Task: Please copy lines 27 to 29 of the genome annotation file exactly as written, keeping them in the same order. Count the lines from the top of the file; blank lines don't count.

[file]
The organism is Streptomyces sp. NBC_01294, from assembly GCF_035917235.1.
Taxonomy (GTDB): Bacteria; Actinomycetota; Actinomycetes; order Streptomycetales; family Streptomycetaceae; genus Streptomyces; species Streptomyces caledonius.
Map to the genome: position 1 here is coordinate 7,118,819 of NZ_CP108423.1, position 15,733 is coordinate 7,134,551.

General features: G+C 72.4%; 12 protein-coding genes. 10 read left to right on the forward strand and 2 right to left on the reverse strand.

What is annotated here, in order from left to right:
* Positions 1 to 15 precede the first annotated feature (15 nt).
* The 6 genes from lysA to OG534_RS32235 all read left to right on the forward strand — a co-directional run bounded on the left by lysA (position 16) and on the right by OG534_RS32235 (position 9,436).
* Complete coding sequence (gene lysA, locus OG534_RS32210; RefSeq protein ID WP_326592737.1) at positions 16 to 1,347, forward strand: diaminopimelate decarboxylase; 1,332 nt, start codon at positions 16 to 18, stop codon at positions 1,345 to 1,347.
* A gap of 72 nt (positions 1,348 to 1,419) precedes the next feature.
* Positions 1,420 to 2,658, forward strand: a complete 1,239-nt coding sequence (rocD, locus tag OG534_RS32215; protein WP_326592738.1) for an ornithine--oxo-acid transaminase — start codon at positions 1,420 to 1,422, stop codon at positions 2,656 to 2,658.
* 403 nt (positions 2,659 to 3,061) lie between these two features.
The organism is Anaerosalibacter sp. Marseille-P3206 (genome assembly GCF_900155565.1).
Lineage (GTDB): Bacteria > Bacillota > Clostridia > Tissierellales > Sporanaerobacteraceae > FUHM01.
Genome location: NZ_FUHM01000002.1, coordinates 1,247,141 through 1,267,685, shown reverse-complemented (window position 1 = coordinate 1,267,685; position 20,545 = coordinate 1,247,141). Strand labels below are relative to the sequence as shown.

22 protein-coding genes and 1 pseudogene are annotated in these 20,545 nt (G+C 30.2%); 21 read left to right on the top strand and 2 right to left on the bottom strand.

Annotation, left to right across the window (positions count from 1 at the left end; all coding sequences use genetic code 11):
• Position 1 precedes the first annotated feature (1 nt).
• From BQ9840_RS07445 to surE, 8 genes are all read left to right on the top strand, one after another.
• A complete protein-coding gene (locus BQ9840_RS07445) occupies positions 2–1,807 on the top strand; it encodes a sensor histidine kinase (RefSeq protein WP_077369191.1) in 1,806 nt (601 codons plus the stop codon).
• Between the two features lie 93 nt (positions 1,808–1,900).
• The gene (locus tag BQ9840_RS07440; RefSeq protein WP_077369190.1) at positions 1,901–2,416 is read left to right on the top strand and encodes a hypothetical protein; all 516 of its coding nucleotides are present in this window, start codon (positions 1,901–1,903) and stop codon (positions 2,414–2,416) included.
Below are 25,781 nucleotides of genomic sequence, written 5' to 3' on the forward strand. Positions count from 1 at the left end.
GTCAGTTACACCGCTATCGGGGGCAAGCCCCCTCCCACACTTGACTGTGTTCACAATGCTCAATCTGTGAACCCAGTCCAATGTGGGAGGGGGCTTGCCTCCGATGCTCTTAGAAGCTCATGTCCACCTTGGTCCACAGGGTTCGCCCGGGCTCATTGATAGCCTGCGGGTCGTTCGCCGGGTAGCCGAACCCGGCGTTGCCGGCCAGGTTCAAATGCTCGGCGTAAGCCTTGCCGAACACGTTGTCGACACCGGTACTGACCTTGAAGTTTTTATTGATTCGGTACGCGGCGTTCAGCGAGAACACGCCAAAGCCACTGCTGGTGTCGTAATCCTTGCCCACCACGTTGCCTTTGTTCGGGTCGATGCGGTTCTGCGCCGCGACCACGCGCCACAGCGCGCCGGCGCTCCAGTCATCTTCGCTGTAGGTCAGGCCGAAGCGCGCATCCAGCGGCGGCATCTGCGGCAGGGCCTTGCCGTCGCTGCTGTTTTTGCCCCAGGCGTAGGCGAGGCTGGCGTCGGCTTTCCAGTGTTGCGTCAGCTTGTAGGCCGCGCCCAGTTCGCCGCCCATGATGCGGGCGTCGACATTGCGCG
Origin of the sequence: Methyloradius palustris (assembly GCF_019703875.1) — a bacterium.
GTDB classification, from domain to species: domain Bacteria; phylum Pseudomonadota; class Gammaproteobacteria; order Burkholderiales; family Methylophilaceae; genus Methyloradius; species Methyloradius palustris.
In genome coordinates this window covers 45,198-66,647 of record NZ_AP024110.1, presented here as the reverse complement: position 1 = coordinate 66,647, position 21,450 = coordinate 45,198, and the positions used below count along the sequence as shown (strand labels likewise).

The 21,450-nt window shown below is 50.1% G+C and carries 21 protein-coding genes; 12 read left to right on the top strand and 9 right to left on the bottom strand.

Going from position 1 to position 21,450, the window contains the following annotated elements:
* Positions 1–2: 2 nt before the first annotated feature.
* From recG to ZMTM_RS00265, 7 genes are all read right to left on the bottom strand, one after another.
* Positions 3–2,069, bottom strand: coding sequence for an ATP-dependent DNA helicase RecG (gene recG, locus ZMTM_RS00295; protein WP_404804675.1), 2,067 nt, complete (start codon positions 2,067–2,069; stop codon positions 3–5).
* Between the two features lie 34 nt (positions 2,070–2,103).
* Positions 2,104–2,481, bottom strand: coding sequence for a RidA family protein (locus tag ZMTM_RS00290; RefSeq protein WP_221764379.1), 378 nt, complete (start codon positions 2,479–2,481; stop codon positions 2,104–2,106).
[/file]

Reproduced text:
The 21,450-nt window shown below is 50.1% G+C and carries 21 protein-coding genes; 12 read left to right on the top strand and 9 right to left on the bottom strand.

Going from position 1 to position 21,450, the window contains the following annotated elements:
* Positions 1–2: 2 nt before the first annotated feature.